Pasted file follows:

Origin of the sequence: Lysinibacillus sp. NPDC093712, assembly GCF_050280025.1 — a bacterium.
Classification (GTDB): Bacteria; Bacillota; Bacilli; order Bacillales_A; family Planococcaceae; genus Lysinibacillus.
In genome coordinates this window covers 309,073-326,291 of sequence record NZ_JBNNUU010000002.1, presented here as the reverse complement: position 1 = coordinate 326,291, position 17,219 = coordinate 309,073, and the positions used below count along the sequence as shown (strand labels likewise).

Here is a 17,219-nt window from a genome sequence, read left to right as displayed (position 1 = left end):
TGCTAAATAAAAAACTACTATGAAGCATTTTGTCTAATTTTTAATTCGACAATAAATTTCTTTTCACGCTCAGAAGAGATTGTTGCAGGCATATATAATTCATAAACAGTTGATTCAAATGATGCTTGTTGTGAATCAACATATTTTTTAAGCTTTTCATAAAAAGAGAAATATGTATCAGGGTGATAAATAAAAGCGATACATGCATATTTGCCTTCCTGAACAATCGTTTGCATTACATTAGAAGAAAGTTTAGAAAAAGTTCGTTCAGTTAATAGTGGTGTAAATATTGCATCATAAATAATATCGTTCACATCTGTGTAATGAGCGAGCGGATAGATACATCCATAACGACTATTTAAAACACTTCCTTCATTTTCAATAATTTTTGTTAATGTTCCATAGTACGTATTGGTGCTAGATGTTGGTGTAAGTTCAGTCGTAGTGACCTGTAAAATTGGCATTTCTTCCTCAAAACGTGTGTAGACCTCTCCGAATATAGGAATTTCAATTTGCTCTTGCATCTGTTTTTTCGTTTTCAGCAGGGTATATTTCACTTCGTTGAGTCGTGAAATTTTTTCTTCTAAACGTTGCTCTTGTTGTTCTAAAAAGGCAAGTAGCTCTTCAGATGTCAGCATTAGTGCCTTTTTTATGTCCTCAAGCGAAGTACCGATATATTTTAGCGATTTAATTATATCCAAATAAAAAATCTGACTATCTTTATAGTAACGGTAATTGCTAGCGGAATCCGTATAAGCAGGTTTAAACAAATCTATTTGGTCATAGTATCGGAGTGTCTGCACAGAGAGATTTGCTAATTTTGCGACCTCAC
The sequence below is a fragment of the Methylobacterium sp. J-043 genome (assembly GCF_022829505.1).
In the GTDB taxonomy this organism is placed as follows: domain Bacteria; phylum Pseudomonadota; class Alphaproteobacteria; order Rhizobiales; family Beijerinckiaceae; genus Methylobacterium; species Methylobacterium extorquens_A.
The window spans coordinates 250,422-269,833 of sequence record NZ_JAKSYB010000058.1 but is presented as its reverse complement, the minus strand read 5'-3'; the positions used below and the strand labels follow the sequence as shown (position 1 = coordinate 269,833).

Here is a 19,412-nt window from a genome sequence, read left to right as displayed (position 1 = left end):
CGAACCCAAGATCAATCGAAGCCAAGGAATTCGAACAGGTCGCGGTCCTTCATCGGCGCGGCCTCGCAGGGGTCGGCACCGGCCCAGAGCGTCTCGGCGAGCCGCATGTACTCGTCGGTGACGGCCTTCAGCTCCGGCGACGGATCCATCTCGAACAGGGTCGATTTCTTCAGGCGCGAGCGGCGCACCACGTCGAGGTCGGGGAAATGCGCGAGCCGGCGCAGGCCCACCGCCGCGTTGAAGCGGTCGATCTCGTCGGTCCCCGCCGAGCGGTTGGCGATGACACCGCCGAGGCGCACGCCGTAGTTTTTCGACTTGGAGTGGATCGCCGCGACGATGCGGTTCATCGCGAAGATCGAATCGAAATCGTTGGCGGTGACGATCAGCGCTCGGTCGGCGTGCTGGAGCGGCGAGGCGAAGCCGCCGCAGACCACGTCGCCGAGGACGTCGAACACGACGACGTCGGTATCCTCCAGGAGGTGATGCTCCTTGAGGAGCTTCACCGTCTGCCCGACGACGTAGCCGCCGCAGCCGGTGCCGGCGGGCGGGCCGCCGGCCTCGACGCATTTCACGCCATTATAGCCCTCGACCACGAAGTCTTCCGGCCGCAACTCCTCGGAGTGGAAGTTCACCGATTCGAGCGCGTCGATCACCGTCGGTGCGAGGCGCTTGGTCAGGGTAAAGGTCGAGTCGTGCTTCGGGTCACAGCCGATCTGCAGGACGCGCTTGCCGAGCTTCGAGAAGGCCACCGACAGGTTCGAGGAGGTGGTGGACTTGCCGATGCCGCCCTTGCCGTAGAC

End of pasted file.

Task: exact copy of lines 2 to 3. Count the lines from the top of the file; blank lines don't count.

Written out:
Classification (GTDB): Bacteria; Bacillota; Bacilli; order Bacillales_A; family Planococcaceae; genus Lysinibacillus.
In genome coordinates this window covers 309,073-326,291 of sequence record NZ_JBNNUU010000002.1, presented here as the reverse complement: position 1 = coordinate 326,291, position 17,219 = coordinate 309,073, and the positions used below count along the sequence as shown (strand labels likewise).